Saturday, October 29, 2011

A few comments on running shoes

In short, I have gradually embraced the minimalist movement but do not see myself going any further down that road than I already have. Please take this with a grain of salt for I am in no way endorsing any brand or model as the one that everyone should be wearing. On the contrary, I believe that everyone must be pragmatic because the perfect shoe for one person could be a disaster for another.

Here's a brief history:
In the early 2000s when I was relegated to recreational running, I had custom made orthotics designed to manage tarsal tunnel syndrome that could only fit one type of shoe. At that time, it was the New Balance 991. This shoe is still around but the number may be slightly different now. It's a rather heavy shoe but offers plenty of support. Thankfully, my tarsal tunnel syndrome went away shortly after quitting Synthroid, which I was wrongly prescribed in the first place. I now wear OTC orthotics which are cheaper, just as durable and can fit almost any running shoe.
I buy all my shoes at the local running store, the Trak Shak and I recommend that all serious runners do the same because the workers are actually knowledgeable about the shoe that will work for you and seem to care much more so than department store employees. The Trak Shak sells shoes in 4 different categories:

Performance: racing flats, super lightweight but not very durable.
Neutral: lighter weight every day trainers for those with normal arches.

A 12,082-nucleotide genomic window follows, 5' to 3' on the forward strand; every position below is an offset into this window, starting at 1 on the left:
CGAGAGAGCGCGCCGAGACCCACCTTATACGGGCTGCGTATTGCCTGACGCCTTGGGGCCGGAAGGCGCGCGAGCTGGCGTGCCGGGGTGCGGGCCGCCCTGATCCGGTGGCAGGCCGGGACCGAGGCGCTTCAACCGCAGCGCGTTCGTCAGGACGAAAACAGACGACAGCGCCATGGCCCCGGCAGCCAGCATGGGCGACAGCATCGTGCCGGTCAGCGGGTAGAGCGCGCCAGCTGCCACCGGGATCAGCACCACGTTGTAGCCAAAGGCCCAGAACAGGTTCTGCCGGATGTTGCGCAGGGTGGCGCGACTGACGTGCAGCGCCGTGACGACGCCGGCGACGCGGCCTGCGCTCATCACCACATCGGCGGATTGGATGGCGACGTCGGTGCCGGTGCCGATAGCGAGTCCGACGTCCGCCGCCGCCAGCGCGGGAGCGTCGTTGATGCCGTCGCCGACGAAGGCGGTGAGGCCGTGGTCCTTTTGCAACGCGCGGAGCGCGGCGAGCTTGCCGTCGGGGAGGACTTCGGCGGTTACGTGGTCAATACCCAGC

Stability: less flexible but provide more support for mild over pronation or supination
Control: heavy and stiff shoes, mostly tailored to heavy runners, heel strikers and severe over pronators.
In a department store, it is difficult to tell which shoe belongs in which category and you may realize after 2 or 3 runs that you spent $100 on a shoe that will not work for you.
As for me, I am a natural forefoot striker with a rather narrow foot and a high arch that easily collapses upon impact but do not over pronate or supinate . Something in between neutral and stability is the best fit for me and since I wear arch supports, I can get away with neutral more often than not. Control would be a disaster for a forefoot striker. I can use a minimalist/performance for a tempo or speed workout a couple of times a week as well as in a race but if I wear them everyday, I will eventually develop the dreaded plantar fasciitis. Still, my taste in shoes has steadily evolved toward lighter weight, more flexible options in recent years.
Here's a partial list of some of my training shoes:
Asics Gel Kayano- good support shoe but not very flexible.
Pearl Izumi Synchro Fuel- I like their slogan "Run Like an Animal." Lightweight with good support, cool design but not very durable.
Brooks Ravenna- pleased with just about everything here except the durability.
I'm wary of injury so I tend to replace my shoes perhaps more frequently than necessary. I tend to show a lot of wear in the forefoot area but the treads on the heel appear almost brand new even towards the end of their life. As I've moved towards a minimalist direction, I've tried some others in the Neutral/Performance line as follows: